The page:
Author – Jim (after a long debate on content, of course)

We all freqent them, and know them well. The mainstay of a college town, the custom burrito store. Also knows as “Qdoba,” and “Chipotle.” But have you also visited the lesser know, but similarly decorated “Pancheros” and “Burrachos.” In the end, they are ubiquitous, and essentially the same restaurant. But Amy and I have eaten about a hundred burritos and tacos and offer you a different kind of review. Instead of reviewing the all separately, we off the following best of list.

DISCLAIMER– in no way shape or form do Amy and I think these places a true and authentic representation of Mexican food. I (Jim) think Mexican food is truly food of the Gods, and deserves better than to be summed up by a review of the custom burrito world. Read later blogs for reviews of “real” Mexican food.  Also, we are intentionally reviewing the known chain burrito stores in the Madison area. We are, for now, excluding local restaurants here (this will be VERY rare, we promise).

First, the commonalities. Their interiors are all designed by the same decorator, lots of rich color, usually green or red on the walls, and lots of metal all around. And don’t forget the pseudo indigenous art on the walls. They all have essentially the same offerings. Choose your vehicle (burrito, taco, quesadilla, a salad and “burrito bowl” thrown in for good measure). Choose a meat, a salsa, and smother on lots of cheese and sour cream (we are, after all, in Wisconsin).  If you are a true foodie, at some point you try the “extra stuff”, and no, queso sauce doesn’t count. Sorry.

So, on to the review. Here are the best of the best, from outside to inside.

The tortilla – Pancheros: the only redeeming quality to a poor excuse for a burrito store. They designed their entire menu around one thing, the flour tortilla, and forgot how to flavor everything else. I personally don’t even care that a flour tortilla is good (when it comes to corn tortillas, this is a totally different matter).  Sure, it shouldn’t be crap, but in the end, I don’t eat a burrito in order to have a damn good tortilla. If you want a tortilla, don’t eat a burrito, eat a tortilla.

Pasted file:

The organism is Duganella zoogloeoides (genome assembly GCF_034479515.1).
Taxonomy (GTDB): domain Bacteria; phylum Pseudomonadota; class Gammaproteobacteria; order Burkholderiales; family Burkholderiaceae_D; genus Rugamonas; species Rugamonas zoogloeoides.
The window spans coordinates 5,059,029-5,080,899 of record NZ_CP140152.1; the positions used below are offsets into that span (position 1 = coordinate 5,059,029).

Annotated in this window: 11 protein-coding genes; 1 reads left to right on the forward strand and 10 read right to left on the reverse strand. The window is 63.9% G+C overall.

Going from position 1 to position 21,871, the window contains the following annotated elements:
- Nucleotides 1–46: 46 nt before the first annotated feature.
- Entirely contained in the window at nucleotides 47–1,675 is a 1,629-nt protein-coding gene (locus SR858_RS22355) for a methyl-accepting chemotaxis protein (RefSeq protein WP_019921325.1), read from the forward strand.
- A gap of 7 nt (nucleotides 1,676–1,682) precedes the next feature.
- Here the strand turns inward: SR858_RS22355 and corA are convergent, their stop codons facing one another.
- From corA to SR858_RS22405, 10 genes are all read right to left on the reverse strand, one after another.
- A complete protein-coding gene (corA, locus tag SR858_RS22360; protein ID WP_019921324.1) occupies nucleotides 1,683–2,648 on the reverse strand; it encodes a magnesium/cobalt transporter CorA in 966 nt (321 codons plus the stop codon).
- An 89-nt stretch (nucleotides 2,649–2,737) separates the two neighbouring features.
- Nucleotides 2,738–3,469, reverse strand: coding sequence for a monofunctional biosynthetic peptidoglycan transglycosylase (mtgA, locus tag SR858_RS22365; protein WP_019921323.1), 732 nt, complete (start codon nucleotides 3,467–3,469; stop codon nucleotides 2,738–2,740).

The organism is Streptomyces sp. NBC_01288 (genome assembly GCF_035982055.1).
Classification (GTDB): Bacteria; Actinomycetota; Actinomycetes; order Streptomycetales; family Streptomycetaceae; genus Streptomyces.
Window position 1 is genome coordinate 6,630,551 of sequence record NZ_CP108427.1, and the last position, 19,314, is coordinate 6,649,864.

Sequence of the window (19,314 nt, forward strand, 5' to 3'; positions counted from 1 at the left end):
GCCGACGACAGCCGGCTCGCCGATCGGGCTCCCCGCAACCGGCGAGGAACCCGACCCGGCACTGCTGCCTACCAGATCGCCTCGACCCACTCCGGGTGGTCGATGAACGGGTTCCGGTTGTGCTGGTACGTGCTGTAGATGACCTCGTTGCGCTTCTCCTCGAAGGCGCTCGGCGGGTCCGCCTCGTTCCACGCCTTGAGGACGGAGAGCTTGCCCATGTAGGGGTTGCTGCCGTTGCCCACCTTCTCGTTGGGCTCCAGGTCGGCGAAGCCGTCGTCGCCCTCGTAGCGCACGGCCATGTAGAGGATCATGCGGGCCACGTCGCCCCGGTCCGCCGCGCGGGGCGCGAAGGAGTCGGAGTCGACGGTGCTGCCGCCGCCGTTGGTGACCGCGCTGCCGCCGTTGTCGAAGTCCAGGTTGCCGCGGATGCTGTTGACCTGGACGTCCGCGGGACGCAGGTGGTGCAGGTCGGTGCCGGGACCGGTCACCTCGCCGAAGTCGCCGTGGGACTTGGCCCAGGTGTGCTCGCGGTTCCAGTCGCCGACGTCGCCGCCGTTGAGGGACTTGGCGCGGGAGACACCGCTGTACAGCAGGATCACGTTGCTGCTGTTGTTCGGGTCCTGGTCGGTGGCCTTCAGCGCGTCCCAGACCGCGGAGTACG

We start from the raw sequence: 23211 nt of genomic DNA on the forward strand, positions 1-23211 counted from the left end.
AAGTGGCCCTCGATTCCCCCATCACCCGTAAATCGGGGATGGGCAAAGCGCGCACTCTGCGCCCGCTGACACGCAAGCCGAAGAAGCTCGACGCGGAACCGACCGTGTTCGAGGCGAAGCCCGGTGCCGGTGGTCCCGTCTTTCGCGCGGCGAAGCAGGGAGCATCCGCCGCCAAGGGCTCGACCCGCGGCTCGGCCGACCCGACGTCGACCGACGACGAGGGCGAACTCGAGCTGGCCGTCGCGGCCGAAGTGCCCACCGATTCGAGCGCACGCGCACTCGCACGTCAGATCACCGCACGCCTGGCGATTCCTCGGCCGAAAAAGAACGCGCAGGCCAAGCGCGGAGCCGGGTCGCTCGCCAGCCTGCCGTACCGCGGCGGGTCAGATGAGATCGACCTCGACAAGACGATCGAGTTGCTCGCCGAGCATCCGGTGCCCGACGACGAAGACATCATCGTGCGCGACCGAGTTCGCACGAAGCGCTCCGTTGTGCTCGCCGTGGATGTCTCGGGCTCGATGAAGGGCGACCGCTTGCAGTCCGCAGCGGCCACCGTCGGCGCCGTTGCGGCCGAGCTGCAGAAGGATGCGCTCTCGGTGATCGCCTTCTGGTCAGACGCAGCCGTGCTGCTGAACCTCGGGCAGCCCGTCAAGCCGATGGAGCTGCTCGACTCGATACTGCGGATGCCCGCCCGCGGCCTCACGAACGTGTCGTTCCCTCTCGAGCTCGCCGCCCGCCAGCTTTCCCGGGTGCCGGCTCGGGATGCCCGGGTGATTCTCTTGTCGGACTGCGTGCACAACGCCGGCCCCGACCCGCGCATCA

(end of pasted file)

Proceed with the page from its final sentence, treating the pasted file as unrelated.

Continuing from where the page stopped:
The meat – I think we are better served by digging deeper, into the different types of meat.

  •  Chicken – everybody’s stand-by – best at Qdoba, aside from the occasional gristle I bite down on. The flavor seems to be throughout the meat, rather than just a “rub” like at Burrachos (which, for the record, was like eating chiken frozen for 6 1/2 years before it was cooked).
  • Shredded beef (a.k.a. Barbacoa)- Q Doba, easily. You can taste the spices, cumin, garlic, cloves. You can flavor beef this way, it is a strong flavor anyway. Don’t be afraid to pile on the spice. Chipotle is just one flavor, salt. The others aren’t worth mentioning.
  • Pork – first of all, if you were to have me and Amy (yes, I guarantee we agree on this) choose only one foodstuff on the planet to eat, it would be pork. Pork friggin rules. It will forever make the best burrito. The winner, well its a tie between Chipotle (my choice) and Burrachos (Amy’ choice). Chipotle uses some primo pork, from Niman ranch. This is sustainably produced pork, and it shows. It tastes like, well, pork. Amy says its definitely better quality meat, but it is too salty.  It needs other flavors layered in.  Would a marinade kill them, but I say it tastes like pork.  At Burrachos, there are some other flavors mixed in, including what seemed like chipotle. Nice overall flavor, but not pure enough for me.
  • Ground beef – you not actually going to put ground beef in your burrito, are you? Why would anyone choose “random parts” over “tender, shredded goodness.”

The beans – this is the one part of the burrito which generally varies the least. The only part that really sets one apart from another is how correctly they are cooked. Beans should be slightlyal dente, not mush. Pinto beans tend to be a bit thinner skinned, so that become mush more easily than black. In any case, since beans are so often a background flavor, I haven’t noticed an appreciable difference between burrito stores, other than the occasional mushy mess here and there.

The salsa (and other flavorings) – Qdoba – they do the best job of making these distinctly different. None of them taste like Pace, which is also a very good thing. This is the “icing” on the burrito cake. Poblano pesto, ancho barbeque sauce (one of my personal favs), the gone but not forgotten mole sauce (one of Amy’s favorites), a ranchero sauce. There is clear, culinarily minded thought that goes into these salsas/sauces, unlike the cookie cutter salsas you get at the other places.

The cheese and sour cream – pretty much the same, everywhere. I can’ t wait until the burrito stores rock the world by offering something like queso fresco.

So there you have it, the ideal burrito. Someday, we’ll spend two hours going from store to store piecing together the ultimate burrito store burrito.